St. Johns recommends to continue with propane-powered school buses

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A bus at the St. Johns Public Schools Transportation Department. Photo by Katie Winkler.

A bus at the St. Johns Public Schools Transportation Department. Photo by Katie Winkler.

By Katie Winkler
Clinton County Chatter staff reporter

ST. JOHNS — During the last St. Johns Board of Education meeting on Oct. 26, St Johns Public Schools Director of Business and Finance Kelly Corbett brought forward a recommendation to purchase two new buses, sell three old ones and begin a yearly replacement cycle.

Recommendations must be brought to the Board of Education three times before they can take action. During the Nov. 23 board members will vote for the recommendation and discuss how to move forward. Following this, if approved the transportation department will sign a contract and begin with the purchase.

District officials, such as Superintendent of Schools Dedrick Martin and Board of Education Vice President William Tennant, offered statements of encouragement towards the bus purchase recommendation.

St. Johns Public Schools Transportation Department. Photo by Katie Winkler.

St. Johns Public Schools Transportation Department. Photo by Katie Winkler.

Currently, St. Johns has 20 propane and seven diesel-engined buses. They plan to replace two of the propane buses and reduce their fleet by one.

“To be smart financially, we need to have a plan for replacement,” Corbett said. “This is our first step … so we don’t end up with buses that are not safe on the road and leave us needing to make a big purchase at once.”

Under the recommendation, they plan to purchase two International CE Propane school buses out of Lansing, from Capital City International Trucking, Inc. The cost of the two buses total $184,216.00.

The Michigan School Business Officials, including its associate executive director Scott Little, creates a bid system to make it easy for school districts to purchase buses for the best price.

“We go out and bid for all the various styles and sizes of school busses and the bus dealers do the program and go into it and access that pricing and purchase their buses throughout program. They can customize their bus,” he said. “We have propane buses as an option, but we don’t consider this a base specification.”

In 2010, $1.9 million of the school’s bond was spent on purchasing 20 brand-new Liquefied Petroleum (LP) Gas-fueled buses. Because the buses were all purchased at once, the average age of the fleet is all the same, Corbett said.

About 70 percent of students are transported to school by the buses. Because of this, the buses get run down easier, especially since half of the city is dirt roads, she said.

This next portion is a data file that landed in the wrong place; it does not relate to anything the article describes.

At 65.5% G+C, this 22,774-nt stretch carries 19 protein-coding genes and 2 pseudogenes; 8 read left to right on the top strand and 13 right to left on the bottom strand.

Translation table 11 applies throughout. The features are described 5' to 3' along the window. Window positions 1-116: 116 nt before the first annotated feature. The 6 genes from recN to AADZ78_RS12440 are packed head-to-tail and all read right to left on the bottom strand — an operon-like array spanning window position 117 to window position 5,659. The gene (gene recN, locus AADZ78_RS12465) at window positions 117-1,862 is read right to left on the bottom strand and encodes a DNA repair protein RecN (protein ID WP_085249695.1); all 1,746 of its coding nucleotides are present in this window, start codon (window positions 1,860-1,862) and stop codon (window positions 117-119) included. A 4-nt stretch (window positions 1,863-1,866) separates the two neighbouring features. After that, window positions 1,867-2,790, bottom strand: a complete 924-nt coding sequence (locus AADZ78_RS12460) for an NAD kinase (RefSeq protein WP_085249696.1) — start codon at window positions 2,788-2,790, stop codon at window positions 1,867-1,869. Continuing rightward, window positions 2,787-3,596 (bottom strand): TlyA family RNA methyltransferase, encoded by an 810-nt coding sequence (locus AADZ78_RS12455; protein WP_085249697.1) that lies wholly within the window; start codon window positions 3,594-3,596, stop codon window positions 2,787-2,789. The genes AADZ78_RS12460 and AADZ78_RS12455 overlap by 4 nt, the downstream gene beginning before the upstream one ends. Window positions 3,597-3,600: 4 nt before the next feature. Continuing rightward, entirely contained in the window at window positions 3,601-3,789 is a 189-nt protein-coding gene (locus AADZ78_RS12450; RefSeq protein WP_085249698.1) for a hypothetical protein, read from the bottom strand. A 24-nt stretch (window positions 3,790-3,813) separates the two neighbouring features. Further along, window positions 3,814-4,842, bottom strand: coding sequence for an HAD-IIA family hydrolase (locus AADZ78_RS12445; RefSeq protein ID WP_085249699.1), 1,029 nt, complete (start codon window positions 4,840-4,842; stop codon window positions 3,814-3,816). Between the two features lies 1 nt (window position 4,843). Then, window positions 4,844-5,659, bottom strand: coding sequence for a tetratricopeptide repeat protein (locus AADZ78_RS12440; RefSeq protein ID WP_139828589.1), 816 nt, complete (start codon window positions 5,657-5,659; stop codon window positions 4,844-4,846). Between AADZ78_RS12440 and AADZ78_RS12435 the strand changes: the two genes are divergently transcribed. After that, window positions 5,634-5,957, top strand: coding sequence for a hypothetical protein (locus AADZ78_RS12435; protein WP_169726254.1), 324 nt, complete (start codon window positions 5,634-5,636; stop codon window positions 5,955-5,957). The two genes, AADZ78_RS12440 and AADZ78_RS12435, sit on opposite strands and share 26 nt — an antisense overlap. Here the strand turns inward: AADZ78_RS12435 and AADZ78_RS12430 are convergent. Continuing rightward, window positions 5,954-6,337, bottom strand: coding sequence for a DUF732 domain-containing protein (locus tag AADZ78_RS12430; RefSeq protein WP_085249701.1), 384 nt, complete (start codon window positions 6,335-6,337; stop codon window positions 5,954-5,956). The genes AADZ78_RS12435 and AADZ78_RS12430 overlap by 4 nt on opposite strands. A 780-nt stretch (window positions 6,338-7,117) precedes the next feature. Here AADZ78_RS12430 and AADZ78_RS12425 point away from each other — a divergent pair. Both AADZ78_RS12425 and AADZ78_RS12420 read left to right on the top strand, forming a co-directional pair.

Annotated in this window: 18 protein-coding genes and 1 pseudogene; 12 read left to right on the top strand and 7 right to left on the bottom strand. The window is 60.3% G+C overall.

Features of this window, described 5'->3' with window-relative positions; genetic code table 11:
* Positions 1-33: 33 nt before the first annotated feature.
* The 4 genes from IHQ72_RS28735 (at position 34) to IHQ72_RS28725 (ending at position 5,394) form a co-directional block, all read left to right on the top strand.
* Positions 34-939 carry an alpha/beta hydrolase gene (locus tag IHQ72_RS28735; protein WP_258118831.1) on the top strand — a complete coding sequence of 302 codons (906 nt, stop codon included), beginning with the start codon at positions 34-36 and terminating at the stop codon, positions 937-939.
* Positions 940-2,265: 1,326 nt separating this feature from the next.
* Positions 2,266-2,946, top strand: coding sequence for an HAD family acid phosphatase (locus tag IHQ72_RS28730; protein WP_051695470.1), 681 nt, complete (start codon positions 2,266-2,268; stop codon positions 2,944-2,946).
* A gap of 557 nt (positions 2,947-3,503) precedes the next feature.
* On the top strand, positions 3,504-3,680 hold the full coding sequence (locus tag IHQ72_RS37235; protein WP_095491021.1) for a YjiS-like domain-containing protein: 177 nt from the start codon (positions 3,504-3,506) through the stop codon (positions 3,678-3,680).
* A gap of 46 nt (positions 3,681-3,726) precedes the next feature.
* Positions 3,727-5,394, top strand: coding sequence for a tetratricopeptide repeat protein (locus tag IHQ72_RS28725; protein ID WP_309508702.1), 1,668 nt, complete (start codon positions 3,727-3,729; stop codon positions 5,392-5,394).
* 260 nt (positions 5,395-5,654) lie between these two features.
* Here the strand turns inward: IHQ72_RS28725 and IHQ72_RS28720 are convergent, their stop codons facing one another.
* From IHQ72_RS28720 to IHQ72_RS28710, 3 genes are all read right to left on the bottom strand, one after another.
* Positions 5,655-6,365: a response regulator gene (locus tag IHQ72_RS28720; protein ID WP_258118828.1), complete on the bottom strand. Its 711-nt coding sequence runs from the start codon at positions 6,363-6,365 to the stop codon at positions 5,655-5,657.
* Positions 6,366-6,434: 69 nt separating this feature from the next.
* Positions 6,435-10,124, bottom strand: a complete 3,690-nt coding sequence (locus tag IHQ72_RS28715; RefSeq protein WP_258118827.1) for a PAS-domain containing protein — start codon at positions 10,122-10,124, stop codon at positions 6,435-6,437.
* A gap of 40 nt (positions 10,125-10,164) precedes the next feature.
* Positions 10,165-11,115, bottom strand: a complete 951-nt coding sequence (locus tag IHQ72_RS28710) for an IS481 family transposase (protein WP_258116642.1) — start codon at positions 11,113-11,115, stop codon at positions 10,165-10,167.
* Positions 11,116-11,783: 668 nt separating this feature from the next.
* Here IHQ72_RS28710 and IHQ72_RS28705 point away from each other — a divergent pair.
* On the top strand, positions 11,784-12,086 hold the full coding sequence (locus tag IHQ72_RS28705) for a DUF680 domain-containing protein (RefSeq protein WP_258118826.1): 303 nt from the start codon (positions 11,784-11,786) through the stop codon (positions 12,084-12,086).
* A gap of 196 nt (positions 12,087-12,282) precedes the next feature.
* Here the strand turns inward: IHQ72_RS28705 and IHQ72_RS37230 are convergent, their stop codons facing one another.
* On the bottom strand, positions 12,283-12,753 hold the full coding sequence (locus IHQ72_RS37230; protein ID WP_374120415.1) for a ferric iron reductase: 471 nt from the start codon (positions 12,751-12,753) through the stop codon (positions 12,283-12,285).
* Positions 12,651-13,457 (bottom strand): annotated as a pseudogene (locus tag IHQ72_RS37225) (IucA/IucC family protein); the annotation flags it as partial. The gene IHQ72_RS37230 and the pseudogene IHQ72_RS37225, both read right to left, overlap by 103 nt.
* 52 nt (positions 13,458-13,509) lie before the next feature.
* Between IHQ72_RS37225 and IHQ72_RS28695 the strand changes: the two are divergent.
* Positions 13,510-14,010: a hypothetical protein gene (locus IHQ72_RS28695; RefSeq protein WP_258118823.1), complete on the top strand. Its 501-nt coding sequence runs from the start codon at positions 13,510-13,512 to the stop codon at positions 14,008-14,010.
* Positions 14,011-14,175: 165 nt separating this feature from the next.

According to Andre Boehman, mechanical engineering professor at the University of Michigan and expert in diesel combustion, alternative fuels and emission control, said that propane is the smart option when considering the environmental effects.

“Historically, propane has been looked at as one of the clean, alternative fuels because it tends to have cleaner combustion and lower tail pipe admissions then you would have with gasoline or diesel fuel, regardless of the catalyst technology,” he said. “There are decades of work on propane vehicles. They generally show that they have admission benefits.”

Boehman said there are positives to both sides, so to make the right decision, there are many factors and numbers to consider.

“Propane is a domestic fuel. We have lots of supply and it will have cleaner tailpipe admissions, in general,” he said. “(Propane) will be less energy efficient than the diesel equivalent because they are running spark ignition engine versus a diesel compression ignition.”

Board of Education member Kevin Kirk voiced his concerns about purchasing new propane, rather than diesel, buses, including refueling and cost benefits.

“I just have trouble believing that the LP, in the long haul, will really return us money,” he said. “The other thing I see, is there are not a lot of places you can pull in with a LP vehicle and get fuel, especially if you needed an emergency fill. In my mind, that limits the use on the buses on the weekends or evenings, should they go beyond the extended mileage.”

Fuel costs for diesel and propane buses. Chart by Katie Winkler.

Fuel costs for diesel and propane buses. Chart by Katie Winkler.

But for these instances, the seven diesel buses will be kept on hand. Corbett pointed out that the diesels would continue to be used for long drives, including field trips.

To make sure the school district is running safe buses, St. Johns will be returning to a replacement cycle that St. Johns had before the 2010 bond. This will ensure that all buses are up to date.

“I applaud districts that have committed to the propane buses. Certainly from a environmental perspective, they are the best,” Little said.

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